Each spring, when the grass in the hay field has been cut and baled, these little trails, leading from the slough to Piney Creek, become visible. They criss cross and meander, worn away by the stepping of little animal feet: armadillo, skunk, opossum, beaver, deer. That's when my imagination takes over and a story begins to form in my head. Those small animals become real, working and playing to have a life similar to ours.
It would be a long day's journey for them to go all the way across the field and into the big woods on the other side. What would they find there, and what dangers would they face on the way?
This part of the slough becomes the river and isn't that hole beneath the tree a perfect place for a river rat's home? And what if he's joined by a mole, disgruntled from spending the winter underground and now trying to do his spring housecleaning; wouldn't it be just ever so nice for the rat to take him on a day's outing in a boat? Rat would introduce Mole to all the other animals who live along the river and in the field.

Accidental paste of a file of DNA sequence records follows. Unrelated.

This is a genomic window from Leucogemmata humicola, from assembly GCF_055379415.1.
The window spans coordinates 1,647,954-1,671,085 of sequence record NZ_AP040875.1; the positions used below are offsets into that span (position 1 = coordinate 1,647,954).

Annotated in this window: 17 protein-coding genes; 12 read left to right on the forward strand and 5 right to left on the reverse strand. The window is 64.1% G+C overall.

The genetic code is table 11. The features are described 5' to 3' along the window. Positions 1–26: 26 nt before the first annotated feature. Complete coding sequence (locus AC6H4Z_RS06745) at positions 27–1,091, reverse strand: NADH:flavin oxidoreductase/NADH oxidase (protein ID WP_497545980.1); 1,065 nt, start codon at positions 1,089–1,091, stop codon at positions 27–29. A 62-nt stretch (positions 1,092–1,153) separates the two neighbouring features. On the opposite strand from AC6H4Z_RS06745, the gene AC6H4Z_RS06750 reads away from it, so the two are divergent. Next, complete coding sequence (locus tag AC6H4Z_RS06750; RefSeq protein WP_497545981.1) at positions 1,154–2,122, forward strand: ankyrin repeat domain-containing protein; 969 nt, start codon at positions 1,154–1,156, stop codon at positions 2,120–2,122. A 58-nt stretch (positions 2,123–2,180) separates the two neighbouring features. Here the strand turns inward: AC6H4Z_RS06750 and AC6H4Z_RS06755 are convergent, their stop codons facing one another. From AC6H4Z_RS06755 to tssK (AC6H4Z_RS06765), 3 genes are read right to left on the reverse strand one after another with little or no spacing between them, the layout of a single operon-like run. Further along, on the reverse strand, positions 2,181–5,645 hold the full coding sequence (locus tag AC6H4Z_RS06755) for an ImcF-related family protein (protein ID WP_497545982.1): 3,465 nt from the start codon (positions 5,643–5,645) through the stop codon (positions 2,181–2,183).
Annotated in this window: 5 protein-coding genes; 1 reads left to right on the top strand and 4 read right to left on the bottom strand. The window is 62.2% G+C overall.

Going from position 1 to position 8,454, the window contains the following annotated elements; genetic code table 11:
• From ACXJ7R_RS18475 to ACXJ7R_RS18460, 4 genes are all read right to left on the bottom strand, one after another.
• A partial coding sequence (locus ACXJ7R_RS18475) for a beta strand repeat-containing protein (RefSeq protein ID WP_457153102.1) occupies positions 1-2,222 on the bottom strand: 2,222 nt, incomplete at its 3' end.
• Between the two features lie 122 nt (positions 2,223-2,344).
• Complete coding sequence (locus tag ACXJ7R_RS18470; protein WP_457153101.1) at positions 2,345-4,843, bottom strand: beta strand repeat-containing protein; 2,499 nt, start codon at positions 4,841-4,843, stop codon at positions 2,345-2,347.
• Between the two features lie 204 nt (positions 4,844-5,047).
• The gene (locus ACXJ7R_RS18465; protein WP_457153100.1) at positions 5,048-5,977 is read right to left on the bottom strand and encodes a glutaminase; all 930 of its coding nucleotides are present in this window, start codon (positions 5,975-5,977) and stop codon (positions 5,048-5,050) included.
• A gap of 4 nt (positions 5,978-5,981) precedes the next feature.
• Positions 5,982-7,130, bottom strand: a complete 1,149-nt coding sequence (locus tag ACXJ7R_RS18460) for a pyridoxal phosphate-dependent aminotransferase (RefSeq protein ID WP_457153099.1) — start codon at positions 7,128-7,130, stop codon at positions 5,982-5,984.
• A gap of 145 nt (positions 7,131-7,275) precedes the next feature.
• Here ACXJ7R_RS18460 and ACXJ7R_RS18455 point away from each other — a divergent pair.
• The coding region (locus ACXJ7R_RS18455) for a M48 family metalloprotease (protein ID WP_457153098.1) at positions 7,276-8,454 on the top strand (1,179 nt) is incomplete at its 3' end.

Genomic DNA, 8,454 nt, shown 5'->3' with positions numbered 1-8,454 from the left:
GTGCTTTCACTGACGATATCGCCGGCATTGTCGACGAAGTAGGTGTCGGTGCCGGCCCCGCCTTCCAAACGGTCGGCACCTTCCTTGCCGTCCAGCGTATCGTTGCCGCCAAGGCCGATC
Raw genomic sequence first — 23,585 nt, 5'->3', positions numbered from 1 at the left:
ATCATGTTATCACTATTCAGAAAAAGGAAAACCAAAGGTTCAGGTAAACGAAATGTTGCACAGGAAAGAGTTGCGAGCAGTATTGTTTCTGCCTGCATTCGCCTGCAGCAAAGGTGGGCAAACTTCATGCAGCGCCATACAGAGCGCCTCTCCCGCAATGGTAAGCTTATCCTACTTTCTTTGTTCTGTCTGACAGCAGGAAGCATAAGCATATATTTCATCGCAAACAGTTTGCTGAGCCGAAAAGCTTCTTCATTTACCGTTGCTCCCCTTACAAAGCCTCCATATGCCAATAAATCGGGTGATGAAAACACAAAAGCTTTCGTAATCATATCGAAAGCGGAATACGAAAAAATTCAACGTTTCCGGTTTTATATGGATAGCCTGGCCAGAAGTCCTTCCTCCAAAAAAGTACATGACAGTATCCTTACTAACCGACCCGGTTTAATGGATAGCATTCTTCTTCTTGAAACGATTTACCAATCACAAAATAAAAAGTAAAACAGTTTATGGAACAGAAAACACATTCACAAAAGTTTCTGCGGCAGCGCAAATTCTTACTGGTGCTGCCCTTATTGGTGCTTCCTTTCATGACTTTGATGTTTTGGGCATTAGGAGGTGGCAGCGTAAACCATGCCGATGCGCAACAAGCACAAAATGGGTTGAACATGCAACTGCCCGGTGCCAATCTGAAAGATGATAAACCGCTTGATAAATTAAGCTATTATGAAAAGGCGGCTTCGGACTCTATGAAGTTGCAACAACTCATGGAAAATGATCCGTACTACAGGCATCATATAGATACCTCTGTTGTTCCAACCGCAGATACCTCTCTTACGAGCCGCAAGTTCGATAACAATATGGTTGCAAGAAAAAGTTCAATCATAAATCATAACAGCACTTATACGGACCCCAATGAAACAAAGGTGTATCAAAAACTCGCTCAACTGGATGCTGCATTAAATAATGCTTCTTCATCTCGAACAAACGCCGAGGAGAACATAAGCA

They're joined in their outing by a friend, and while the friend is out of his burrow, a snake slips in and takes up residence. Won't he be surprised when he gets home! Yes, that could be the beginning of a great story. But wait a minute!! That story has already been written!!
Kenneth Grahame wrote The Wind in the Willows from stories he had told his four year old son. The tales were told over a four year period before the book was published in 1908. I have read that the characters were based on some political figures of his time; however, I see nothing political about it, just good imagination.